Edward Snowden's bombshell revelations of National Security Agency spying and the Orwellian PRISM program are three months old, but many of the tech giants implicated are still working to regain public trust.
Google recently announced it will speed up efforts to encrypt the mind-boggling amount of data it holds. And although these efforts may prevent casual snooping, they will not make data completely invulnerable to government probes.
The Washington Post reports that Google's encryption initiative was initially approved last year. But implementation was ramped up in June amid the controversy generated by PRISM, an NSA program that allowed the government access to vast amounts of user data collected by the world's biggest tech companies.
"The move by Google is among the most concrete signs yet that recent revelations about the National Security Agency's sweeping surveillance efforts have provoked significant backlash within an American technology industry that U.S. government officials long courted as a potential partner in spying programs," the Post writes.
But it will not be a foolproof firewall against snooping. Hackers, working both on behalf of governments and independently, are constantly trying to break the latest security measures. And encryption will have no impact on the company's legal obligations to comply with court orders or national security requests, thanks to the authority the government has granted itself.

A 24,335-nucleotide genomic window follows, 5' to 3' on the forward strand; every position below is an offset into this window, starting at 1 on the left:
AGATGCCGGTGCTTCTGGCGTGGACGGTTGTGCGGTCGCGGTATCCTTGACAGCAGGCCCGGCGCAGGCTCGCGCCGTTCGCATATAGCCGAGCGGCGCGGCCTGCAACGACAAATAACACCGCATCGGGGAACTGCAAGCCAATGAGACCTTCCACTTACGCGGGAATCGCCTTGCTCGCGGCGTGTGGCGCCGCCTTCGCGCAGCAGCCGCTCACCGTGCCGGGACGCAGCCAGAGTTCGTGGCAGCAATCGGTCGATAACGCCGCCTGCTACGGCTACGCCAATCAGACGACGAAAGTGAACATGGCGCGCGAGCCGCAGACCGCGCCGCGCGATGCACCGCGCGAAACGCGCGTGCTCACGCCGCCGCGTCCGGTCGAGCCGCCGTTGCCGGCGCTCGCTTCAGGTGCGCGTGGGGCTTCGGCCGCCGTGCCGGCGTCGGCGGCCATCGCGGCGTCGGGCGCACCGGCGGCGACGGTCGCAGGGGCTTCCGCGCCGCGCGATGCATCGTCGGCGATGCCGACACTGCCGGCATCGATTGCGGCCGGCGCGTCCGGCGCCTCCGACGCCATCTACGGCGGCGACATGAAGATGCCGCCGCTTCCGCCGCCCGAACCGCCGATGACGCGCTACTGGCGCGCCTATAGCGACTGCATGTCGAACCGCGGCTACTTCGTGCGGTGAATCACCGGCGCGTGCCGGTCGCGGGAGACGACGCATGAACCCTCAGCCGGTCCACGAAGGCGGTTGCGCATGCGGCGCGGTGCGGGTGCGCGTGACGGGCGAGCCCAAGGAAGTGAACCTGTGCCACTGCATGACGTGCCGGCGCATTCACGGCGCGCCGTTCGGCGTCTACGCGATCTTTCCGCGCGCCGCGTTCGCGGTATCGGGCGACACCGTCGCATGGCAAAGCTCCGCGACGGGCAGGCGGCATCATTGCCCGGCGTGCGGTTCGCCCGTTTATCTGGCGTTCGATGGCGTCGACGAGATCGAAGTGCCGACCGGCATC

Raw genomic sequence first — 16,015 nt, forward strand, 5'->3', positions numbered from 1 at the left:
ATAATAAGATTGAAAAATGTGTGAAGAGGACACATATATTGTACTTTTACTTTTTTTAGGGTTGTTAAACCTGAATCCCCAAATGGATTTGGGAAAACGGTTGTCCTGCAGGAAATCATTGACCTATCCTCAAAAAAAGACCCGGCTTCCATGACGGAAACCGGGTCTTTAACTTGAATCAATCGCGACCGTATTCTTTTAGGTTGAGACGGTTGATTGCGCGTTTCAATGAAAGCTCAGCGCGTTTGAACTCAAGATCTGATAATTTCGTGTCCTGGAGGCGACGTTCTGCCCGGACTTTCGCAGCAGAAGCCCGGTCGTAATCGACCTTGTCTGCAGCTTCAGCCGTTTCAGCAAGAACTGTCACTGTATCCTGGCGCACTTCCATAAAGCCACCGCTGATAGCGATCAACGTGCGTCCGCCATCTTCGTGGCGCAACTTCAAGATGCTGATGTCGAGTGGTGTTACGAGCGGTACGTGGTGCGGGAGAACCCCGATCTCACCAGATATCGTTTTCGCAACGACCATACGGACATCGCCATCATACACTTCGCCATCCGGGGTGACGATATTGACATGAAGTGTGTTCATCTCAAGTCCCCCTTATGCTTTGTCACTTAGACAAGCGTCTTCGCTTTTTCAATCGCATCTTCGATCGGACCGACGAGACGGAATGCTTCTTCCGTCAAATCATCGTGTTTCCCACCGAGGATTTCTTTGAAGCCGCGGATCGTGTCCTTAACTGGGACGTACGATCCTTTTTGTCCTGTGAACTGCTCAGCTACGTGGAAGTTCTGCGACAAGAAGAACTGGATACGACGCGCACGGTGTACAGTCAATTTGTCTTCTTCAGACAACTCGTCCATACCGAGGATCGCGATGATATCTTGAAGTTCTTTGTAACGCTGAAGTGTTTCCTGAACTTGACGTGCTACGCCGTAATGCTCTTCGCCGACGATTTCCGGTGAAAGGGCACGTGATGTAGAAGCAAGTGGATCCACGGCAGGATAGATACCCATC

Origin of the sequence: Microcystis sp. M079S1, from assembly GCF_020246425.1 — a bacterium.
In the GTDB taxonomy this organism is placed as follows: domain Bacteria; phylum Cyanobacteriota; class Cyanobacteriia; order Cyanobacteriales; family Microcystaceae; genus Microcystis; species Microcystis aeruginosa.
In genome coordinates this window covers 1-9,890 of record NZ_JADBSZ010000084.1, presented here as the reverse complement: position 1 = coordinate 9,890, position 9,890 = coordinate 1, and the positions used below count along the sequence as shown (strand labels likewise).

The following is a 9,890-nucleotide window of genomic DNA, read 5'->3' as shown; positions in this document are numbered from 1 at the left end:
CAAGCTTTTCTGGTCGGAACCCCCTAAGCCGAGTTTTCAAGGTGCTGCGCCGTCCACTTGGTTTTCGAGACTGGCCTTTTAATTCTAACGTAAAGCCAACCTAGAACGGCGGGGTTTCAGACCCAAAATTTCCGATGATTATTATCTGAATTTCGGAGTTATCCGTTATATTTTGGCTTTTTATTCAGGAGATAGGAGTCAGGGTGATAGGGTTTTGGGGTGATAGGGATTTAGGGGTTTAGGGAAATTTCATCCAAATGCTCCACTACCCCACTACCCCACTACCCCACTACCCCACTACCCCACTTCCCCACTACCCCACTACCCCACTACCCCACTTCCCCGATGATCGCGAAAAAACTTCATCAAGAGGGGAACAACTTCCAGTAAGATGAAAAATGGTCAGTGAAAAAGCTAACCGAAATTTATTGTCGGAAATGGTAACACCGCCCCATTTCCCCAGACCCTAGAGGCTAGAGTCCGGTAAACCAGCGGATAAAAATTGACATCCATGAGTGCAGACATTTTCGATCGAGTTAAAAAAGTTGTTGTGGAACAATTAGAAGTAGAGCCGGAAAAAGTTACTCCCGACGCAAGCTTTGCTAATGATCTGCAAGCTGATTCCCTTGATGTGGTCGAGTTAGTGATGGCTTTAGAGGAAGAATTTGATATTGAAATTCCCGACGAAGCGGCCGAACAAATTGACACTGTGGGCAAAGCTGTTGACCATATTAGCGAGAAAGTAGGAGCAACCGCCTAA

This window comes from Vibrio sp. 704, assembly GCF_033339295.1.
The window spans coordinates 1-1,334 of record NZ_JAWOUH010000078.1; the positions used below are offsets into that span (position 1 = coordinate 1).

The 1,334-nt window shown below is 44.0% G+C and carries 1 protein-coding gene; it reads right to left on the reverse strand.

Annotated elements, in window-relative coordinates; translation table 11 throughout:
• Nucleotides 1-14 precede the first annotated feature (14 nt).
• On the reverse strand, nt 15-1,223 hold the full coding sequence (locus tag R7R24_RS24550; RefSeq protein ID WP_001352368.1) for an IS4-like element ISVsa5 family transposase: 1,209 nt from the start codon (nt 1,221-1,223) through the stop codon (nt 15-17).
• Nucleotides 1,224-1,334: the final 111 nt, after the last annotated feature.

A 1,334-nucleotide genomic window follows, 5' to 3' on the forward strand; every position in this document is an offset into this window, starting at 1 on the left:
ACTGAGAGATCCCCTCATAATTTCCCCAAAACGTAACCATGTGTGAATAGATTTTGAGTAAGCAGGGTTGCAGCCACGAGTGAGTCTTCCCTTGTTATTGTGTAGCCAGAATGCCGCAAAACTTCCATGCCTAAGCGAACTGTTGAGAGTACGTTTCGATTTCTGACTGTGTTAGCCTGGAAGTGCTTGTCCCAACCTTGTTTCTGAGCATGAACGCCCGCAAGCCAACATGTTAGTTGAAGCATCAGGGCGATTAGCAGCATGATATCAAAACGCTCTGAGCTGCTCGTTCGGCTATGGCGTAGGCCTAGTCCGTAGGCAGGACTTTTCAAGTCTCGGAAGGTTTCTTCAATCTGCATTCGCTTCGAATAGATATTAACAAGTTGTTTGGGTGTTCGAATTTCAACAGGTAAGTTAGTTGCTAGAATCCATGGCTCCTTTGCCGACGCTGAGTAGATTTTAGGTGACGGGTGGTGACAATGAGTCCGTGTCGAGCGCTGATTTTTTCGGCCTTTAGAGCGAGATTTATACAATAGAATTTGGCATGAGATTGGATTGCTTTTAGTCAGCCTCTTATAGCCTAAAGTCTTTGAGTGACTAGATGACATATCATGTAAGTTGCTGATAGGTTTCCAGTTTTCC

This is far from Google's first effort to undo the public relations damage caused by PRISM, which painted the company as a willing participant in a government operation to spy on U.S. citizens. In the immediate wake of Snowden's leaks, Google asked the NSA to release records indicating how rarely they actually gave up information.
Encryption continues the company's effort to try and quell consumer privacy concerns, but as the Guardian points out, governments are constantly working to crack these security measures. The paper recently reported that the U.S. and British governments have been successful in cracking "much of the online encryption relied upon by hundreds of millions of people to protect the privacy of their personal data."
That's not to say Google's efforts are useless. The time and resources required to circumvent encryption forces surveillance efforts to be more narrowly targeted, limiting the government’s ability to do dragnet searches over entire swaths of data.
The American Civil Liberties Union has heavily criticized the surveillance approach of casting a wide net, claiming the NSA, FBI and other government agencies have used powers granted since 9/11 to monitor not only individuals who they suspect may be involved in criminal activities, but several layers of friends and associates.
"Using their power to collect massive amounts of private communications and data, agencies like the FBI and the National Security Agency (NSA) apply computer programs to draw links and make predictions about people’s behavior," the ACLU said in written statement. "Tracking people two, three, four steps removed from the original surveillance target, they build ‘communities of interest”’and construct maps of our associations and activities."
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